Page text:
EspinoThe morning of Nov. 9 had quite a unique vibe to it. Whether you were at the office, at school or at home, there was one topic on everyone’s mind, but the discussion was met with two radically different sentiments: hopefulness or anxiety, depending on whom you wanted as president.

Either way, as we move closer toward this transfer of power later this month, uncertainty, more than anything, permeates our society. What’s going to happen next? With our jobs? With our taxes? With our health insurance?

If you are a part of a group targeted by political speech, your concerns may be even more numerous. Are you going to kicked out of the country? Are you going to be victims of hateful actions?

The reality, of course, is that none of this is certain until it happens. People would love nothing more than time, a heads-up, so they can adjust to change, but that won’t happen. So how do we deal with that fear? How can we prepare for a future unknown?

I wish I could give you a straight answer here, one that will alleviate all fears or confirm your dearest aspirations, but I don’t have one. What I do have is a suggestion.

Have faith. Stay optimistic.

Easy to say, right? But hear me out.

The next year will be filled with change, and in some instances, truly transformative ones. We fear that this change will leave us behind, or we will be forgotten, or victimized. Perhaps, we are worried that the change we actually will see is not what we hoped for and were promised.

Regardless of what silo you may fall under, this isn’t new for us. We can all remember a time when we felt afraid of what may or may not happen. More importantly, in our faith’s readings and teachings, we know of countless times when prophets and disciples and even Jesus himself were afraid of the uncertainty that lay ahead. And each time, we are taught the same lesson:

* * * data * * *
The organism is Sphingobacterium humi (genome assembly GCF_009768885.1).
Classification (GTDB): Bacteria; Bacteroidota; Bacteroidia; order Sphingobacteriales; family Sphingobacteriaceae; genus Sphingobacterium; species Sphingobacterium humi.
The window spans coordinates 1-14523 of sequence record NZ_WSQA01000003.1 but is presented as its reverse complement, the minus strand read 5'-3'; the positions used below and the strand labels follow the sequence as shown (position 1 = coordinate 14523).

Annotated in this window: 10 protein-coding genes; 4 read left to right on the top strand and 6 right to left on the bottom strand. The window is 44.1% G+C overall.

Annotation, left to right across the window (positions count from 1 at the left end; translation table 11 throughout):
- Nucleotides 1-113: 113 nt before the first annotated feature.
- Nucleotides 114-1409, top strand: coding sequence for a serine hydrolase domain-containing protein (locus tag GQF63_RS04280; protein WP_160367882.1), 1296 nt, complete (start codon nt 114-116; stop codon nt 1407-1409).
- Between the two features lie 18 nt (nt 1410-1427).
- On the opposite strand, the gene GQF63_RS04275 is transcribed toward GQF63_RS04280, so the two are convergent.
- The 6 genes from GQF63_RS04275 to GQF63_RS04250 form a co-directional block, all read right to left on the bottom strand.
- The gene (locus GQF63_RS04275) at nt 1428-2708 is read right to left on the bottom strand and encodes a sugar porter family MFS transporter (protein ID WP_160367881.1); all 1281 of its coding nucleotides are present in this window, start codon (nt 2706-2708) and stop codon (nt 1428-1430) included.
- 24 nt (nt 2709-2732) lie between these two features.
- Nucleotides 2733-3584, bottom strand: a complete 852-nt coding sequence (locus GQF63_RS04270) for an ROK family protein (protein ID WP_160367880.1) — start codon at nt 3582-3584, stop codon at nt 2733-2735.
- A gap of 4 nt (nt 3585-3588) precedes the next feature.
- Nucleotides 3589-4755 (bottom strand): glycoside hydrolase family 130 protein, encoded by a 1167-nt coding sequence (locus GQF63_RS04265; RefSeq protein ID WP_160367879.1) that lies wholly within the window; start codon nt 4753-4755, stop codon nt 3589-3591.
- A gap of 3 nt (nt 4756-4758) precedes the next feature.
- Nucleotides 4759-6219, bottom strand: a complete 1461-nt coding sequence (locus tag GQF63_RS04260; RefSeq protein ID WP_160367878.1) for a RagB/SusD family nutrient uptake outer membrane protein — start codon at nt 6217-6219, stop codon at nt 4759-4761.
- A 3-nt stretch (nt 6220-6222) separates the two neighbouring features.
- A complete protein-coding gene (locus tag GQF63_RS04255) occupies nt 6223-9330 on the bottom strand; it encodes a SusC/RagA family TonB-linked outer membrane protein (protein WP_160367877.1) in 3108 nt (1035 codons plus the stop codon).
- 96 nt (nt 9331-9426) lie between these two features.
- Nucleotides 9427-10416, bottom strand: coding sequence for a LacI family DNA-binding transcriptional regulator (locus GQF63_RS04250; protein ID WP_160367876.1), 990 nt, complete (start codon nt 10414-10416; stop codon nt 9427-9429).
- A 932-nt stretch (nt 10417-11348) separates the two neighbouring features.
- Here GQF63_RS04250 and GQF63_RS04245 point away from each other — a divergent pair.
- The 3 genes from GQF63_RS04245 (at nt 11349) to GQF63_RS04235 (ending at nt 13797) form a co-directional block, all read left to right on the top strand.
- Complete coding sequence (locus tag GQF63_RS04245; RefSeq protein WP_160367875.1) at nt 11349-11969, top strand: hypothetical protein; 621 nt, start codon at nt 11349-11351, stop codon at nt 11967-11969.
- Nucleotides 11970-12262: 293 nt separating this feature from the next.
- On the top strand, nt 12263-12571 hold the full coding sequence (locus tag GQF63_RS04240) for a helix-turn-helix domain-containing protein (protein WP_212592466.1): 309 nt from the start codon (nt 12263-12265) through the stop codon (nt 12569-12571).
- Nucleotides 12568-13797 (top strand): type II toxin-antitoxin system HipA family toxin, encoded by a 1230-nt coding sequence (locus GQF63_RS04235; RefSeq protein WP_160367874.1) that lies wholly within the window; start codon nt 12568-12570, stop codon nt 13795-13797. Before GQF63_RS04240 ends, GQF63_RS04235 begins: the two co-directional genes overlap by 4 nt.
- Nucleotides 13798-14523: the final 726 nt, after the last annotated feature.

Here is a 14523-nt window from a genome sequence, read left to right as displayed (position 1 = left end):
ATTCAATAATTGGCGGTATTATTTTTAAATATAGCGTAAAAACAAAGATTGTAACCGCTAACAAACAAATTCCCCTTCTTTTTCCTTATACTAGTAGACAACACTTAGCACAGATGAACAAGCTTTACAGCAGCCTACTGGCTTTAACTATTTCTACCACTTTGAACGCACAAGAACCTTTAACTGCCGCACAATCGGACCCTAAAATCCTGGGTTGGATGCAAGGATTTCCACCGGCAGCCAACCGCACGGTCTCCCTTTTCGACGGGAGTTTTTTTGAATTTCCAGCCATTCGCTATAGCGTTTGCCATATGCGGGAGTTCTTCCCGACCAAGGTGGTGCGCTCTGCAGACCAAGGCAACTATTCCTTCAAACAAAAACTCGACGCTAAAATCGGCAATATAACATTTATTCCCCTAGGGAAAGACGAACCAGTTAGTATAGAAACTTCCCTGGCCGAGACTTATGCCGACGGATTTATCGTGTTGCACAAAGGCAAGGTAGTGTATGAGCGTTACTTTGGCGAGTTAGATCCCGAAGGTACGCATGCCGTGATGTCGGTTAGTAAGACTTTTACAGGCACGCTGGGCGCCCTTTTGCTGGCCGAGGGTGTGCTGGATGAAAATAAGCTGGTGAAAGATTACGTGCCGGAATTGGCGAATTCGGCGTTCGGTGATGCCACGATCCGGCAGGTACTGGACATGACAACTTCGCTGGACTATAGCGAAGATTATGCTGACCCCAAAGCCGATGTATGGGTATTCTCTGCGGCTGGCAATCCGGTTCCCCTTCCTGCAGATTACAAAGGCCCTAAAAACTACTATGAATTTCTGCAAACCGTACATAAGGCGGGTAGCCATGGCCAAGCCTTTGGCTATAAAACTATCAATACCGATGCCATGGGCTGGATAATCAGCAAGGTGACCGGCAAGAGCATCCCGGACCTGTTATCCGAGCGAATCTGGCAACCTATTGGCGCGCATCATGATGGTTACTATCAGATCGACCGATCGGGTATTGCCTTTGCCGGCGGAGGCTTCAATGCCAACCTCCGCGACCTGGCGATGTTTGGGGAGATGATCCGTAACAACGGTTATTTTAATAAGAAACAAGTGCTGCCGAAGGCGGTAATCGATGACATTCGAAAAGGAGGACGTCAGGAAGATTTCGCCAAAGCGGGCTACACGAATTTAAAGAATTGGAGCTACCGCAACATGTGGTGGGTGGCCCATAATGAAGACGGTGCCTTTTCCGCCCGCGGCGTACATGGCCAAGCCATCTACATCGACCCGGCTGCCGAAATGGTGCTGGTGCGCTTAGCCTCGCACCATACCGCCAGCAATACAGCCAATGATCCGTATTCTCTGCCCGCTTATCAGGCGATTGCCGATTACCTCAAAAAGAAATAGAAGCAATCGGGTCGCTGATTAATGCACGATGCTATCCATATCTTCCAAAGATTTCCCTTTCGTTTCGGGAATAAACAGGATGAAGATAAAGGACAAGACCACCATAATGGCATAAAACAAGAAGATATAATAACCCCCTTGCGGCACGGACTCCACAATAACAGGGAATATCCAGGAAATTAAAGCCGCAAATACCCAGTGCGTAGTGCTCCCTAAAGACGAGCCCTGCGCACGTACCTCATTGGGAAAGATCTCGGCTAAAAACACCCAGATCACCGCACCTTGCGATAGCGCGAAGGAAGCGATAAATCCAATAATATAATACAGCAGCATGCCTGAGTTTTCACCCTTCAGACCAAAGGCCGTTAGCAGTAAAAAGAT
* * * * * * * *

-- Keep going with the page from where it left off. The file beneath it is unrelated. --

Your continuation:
Have faith. Stay optimistic.

We have to firmly hold on to the belief that, regardless of the circumstances that befall us, that we are forced to face, we trust things will work out, that God will guide us to a better place.

This does not excuse us from acting. If you strongly believe in a cause, do go out and do everything that’s in your power to help that cause. Participate and engage.

But even if your efforts are not successful, and even if what happens is going to make things even more difficult, the lesson is still the same.

No one can say what the future has in store for any of us, but we can also take comfort that the one thing that will always remain in our control, regardless of circumstances, is our attitude and our faith.

Have faith. Stay optimistic.

(Espino, a 2011 graduate of Marquette University High School, Milwaukee, who earned his bachelor’s degree in economics and political science at Harvard University in Cambridge, Massachusetts, in May 2015, works at an investment management firm in Los Angeles. His home parish is St. Vincent de Paul, Milwaukee. Email him at